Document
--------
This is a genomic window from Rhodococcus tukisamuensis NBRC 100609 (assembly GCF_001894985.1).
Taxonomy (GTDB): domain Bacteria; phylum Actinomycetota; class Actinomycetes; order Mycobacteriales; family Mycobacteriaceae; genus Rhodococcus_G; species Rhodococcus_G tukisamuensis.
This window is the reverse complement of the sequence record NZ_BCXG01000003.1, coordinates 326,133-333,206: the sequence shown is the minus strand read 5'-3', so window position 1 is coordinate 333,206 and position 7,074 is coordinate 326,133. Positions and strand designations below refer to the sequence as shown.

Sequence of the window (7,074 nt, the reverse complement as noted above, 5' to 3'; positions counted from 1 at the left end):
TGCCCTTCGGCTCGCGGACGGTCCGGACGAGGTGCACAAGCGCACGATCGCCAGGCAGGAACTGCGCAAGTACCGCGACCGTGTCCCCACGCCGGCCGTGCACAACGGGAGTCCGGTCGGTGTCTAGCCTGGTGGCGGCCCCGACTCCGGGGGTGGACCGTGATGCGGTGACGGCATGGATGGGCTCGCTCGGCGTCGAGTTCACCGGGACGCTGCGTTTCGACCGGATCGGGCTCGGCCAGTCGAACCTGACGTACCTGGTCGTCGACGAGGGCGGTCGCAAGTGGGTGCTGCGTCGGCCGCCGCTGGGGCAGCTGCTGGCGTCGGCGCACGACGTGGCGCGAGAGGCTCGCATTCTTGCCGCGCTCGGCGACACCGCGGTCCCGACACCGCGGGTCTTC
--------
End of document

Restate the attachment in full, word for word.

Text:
This is a genomic window from Rhodococcus tukisamuensis NBRC 100609 (assembly GCF_001894985.1).
Taxonomy (GTDB): domain Bacteria; phylum Actinomycetota; class Actinomycetes; order Mycobacteriales; family Mycobacteriaceae; genus Rhodococcus_G; species Rhodococcus_G tukisamuensis.
This window is the reverse complement of the sequence record NZ_BCXG01000003.1, coordinates 326,133-333,206: the sequence shown is the minus strand read 5'-3', so window position 1 is coordinate 333,206 and position 7,074 is coordinate 326,133. Positions and strand designations below refer to the sequence as shown.

Sequence of the window (7,074 nt, the reverse complement as noted above, 5' to 3'; positions counted from 1 at the left end):
TGCCCTTCGGCTCGCGGACGGTCCGGACGAGGTGCACAAGCGCACGATCGCCAGGCAGGAACTGCGCAAGTACCGCGACCGTGTCCCCACGCCGGCCGTGCACAACGGGAGTCCGGTCGGTGTCTAGCCTGGTGGCGGCCCCGACTCCGGGGGTGGACCGTGATGCGGTGACGGCATGGATGGGCTCGCTCGGCGTCGAGTTCACCGGGACGCTGCGTTTCGACCGGATCGGGCTCGGCCAGTCGAACCTGACGTACCTGGTCGTCGACGAGGGCGGTCGCAAGTGGGTGCTGCGTCGGCCGCCGCTGGGGCAGCTGCTGGCGTCGGCGCACGACGTGGCGCGAGAGGCTCGCATTCTTGCCGCGCTCGGCGACACCGCGGTCCCGACACCGCGGGTCTTC